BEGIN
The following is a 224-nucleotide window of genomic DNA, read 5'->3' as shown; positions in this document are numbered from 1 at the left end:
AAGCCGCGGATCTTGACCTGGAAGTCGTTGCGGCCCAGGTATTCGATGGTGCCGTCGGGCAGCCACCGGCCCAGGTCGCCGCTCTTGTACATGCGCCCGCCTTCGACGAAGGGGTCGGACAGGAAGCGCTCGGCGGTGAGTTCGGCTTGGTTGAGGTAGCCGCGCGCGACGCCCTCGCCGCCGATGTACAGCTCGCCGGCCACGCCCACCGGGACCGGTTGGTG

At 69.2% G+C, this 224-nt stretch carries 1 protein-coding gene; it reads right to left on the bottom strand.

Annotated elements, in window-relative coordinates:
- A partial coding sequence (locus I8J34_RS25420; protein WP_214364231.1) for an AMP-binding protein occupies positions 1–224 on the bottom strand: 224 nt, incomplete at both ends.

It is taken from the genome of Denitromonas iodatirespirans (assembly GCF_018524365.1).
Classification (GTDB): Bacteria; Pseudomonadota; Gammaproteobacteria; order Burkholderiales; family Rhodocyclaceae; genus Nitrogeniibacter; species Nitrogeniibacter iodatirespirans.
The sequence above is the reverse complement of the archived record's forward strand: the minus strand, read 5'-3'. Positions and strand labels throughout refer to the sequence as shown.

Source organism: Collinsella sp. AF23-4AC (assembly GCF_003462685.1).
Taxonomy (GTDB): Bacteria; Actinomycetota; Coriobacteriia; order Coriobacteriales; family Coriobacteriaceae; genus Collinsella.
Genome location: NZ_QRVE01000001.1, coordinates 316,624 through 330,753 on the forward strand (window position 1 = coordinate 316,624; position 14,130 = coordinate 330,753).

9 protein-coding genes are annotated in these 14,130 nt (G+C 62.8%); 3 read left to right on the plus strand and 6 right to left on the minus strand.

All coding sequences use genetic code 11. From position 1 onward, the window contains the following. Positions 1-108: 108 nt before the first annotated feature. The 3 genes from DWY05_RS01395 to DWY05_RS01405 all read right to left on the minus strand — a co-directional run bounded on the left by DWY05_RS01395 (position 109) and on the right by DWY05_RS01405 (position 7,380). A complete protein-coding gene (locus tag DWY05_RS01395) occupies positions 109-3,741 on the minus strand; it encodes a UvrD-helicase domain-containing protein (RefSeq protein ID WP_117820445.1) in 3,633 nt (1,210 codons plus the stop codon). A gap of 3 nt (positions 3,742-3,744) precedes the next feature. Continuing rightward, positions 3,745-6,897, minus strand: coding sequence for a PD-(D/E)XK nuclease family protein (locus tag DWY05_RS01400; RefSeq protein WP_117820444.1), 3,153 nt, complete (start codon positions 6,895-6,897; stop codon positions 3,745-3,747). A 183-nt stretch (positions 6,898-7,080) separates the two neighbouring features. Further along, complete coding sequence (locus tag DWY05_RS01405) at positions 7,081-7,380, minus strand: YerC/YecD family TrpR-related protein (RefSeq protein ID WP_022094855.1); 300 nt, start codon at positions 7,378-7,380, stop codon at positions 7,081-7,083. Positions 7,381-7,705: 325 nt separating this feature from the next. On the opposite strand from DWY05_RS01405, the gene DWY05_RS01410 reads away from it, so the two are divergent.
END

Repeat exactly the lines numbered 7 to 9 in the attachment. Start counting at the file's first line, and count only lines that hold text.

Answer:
Classification (GTDB): Bacteria; Pseudomonadota; Gammaproteobacteria; order Burkholderiales; family Rhodocyclaceae; genus Nitrogeniibacter; species Nitrogeniibacter iodatirespirans.
The sequence above is the reverse complement of the archived record's forward strand: the minus strand, read 5'-3'. Positions and strand labels throughout refer to the sequence as shown.

Source organism: Collinsella sp. AF23-4AC (assembly GCF_003462685.1).